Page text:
In this instance you would move the description from the table and replace it with a language table.
    
    tbl_language - type_id,attribute_id,language,description
    
    
    This can then be used to build a multi-lingual form and search results.
    But i get one row per attribute then .... it would be fine if it's possible to get all attributes in one row ..

    Any ideas ???

    Thanks for help

  2. #2
    Join Date
    Apr 2002
    Location
    Toronto, Canada
    Posts
    20,002
    my idea is this: you do ~not~ need to generalize to the full-blown entity-attribute-value (EAV) model

    you're making this a lot more difficult than it needs to be

    start simple, like this:

    CREATE TABLE models
    ( id INTEGER
    , haircolour VARCHAR(99)
    , eyecolour VARCHAR(99)
    , ...
    )
    rudy.ca | @rudydotca
    Buy my SitePoint book: Simply SQL

  3. #3
    Join Date
    Jun 2007
    Location
    London
    Posts
    2,527
    Quote Originally Posted by hykoh
    Any ideas ???
    Using an attribute table like this is called EAV. This method is generally frowned upon in this forum but it can be useful when the attributes describing things can change or if you want to handle all attributes in pretty much the same way. If the attributes are unlikely to change much over time then I'd avoid taking this route.

    If you still want to go down this route then I'd advise having a lookup table of valid parameters (ie "hair colour") and another table holding the valid responses for each parameter - then checking that values are valid before being stored in the attribute table. The normal field values ie name, sex, DOB etc would still be stored in the model table.

    I personally wouldn't use surrogate keys ie 4 for "Brown hair" as it just complicates your design and code. I'd just store the values using your preferred language and then translate at the point of displaying to your users. So to search the database for models with brown hair and green eyes :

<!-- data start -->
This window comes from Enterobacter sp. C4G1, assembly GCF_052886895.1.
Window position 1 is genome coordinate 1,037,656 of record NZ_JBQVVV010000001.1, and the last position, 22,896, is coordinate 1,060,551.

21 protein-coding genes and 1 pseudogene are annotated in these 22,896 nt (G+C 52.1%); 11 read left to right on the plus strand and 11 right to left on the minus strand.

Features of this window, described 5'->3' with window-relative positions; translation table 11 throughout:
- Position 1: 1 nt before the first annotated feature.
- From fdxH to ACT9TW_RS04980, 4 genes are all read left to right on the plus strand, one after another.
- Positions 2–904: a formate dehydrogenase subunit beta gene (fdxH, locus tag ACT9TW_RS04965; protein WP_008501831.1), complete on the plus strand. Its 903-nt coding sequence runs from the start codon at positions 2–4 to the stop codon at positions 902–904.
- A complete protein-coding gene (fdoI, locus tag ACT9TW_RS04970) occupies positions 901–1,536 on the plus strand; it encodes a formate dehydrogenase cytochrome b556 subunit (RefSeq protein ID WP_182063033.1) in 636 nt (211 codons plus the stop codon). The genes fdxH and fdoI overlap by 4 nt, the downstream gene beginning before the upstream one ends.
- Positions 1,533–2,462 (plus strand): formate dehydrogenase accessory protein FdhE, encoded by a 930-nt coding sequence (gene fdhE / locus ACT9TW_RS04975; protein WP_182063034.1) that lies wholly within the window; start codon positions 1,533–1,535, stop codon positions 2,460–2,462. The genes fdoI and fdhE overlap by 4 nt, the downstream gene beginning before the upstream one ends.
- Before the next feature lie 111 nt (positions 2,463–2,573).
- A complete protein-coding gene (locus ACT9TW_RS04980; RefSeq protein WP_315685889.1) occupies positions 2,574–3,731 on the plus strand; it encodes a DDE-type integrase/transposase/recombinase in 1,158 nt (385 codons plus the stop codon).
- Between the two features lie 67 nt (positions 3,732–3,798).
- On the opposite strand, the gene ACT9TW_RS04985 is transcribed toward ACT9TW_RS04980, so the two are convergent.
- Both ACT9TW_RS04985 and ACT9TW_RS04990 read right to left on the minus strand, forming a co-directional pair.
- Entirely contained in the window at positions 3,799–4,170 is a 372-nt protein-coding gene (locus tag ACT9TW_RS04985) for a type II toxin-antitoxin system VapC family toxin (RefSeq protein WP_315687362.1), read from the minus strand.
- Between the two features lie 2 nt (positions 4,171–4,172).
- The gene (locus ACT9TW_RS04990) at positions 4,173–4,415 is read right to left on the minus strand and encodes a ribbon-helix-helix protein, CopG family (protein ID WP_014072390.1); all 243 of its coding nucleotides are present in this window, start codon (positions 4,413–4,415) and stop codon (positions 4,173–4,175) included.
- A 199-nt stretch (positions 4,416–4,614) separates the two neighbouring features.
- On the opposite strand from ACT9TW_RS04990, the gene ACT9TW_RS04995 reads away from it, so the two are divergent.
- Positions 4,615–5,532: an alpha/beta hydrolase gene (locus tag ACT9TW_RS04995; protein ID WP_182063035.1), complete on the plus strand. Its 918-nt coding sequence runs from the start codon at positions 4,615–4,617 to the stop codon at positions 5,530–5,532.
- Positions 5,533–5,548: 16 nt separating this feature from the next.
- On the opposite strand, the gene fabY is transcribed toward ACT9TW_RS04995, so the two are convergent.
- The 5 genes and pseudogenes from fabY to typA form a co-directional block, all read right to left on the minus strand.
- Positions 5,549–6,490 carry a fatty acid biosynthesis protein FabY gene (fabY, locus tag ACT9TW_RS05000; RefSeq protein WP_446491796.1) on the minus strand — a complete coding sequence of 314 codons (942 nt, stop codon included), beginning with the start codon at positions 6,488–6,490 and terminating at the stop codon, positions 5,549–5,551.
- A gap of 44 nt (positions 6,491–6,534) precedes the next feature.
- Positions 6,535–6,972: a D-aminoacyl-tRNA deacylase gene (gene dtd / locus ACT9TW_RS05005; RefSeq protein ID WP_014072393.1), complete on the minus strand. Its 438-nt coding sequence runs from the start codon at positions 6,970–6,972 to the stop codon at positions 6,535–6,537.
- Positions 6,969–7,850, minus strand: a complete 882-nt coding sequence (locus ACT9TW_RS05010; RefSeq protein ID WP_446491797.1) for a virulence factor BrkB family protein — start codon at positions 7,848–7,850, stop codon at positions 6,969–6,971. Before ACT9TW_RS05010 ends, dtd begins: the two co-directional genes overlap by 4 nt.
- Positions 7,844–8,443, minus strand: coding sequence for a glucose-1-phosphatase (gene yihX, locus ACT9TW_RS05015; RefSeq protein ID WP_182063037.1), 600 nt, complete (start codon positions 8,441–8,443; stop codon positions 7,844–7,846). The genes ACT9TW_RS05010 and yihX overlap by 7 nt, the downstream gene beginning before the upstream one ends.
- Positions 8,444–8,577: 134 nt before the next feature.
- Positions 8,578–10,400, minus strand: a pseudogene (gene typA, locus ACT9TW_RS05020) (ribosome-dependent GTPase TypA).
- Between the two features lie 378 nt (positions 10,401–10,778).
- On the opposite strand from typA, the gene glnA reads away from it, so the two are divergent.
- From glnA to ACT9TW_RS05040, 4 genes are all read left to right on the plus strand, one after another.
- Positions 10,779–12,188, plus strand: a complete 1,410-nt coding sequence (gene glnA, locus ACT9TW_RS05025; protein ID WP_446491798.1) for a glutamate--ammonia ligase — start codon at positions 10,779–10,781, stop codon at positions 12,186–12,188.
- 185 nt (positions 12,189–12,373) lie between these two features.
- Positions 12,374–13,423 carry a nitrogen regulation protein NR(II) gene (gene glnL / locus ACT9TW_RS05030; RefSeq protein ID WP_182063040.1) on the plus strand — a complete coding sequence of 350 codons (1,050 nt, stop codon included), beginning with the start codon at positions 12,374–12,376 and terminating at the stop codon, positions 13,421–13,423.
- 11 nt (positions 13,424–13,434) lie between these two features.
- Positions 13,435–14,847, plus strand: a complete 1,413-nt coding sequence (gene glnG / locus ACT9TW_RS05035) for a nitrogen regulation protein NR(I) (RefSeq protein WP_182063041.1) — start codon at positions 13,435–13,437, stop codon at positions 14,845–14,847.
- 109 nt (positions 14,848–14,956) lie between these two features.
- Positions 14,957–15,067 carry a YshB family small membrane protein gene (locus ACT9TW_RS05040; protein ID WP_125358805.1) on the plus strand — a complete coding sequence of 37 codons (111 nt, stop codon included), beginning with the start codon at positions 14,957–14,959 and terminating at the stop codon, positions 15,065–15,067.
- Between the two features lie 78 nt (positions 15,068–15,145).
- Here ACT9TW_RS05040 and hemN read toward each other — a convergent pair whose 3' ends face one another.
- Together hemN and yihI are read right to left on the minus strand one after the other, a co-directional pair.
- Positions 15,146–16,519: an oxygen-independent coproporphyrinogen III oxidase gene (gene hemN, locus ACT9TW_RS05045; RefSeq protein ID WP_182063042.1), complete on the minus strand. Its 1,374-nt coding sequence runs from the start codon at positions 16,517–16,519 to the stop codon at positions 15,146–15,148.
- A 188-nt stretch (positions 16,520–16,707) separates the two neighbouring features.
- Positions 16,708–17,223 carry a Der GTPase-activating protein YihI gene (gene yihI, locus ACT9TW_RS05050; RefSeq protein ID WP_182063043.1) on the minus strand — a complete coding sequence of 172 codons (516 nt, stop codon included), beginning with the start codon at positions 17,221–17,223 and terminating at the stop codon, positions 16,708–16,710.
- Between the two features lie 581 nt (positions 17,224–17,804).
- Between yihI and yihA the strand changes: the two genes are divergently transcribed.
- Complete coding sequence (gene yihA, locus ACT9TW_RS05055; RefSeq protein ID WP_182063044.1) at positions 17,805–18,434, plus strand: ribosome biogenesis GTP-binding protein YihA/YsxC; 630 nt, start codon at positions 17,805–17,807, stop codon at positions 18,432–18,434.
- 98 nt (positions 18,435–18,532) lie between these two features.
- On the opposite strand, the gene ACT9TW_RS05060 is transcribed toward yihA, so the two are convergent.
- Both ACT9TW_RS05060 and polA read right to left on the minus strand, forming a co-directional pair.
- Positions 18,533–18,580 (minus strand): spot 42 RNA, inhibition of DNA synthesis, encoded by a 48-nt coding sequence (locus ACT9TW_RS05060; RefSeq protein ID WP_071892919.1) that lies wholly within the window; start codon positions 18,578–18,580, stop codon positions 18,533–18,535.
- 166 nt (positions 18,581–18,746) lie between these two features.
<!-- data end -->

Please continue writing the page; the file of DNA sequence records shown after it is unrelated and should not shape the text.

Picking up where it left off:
Code:
    select  name
    from    Models m
    where   exists( select 1 from Attributes a 
                  where a.id = m.id and a.type = "hair colour" and a.value = "brown" )
            and exists( select 1 from Attributes a 
                  where a.id = m.id and a.type = "eye colour" and a.value = "green" )
    or you can make the code easier to read by using functions to read the attribute table :
    Code:
    select  name 
    from    Models
    where   get_attribute( id, "hair colour" ) = "brown"
            and get_attribute( id, "eye colour" ) = "green"
    Then you could then add a function that uses a translation table to convert any simple text ie "hair colour", "brown", "green" to each language you cover. It might be a good idea to log any missing text so it can be added at your convenience. This way you could produce a simpler system in your main language and then add the language support later. So to view all the attributes of a model in French :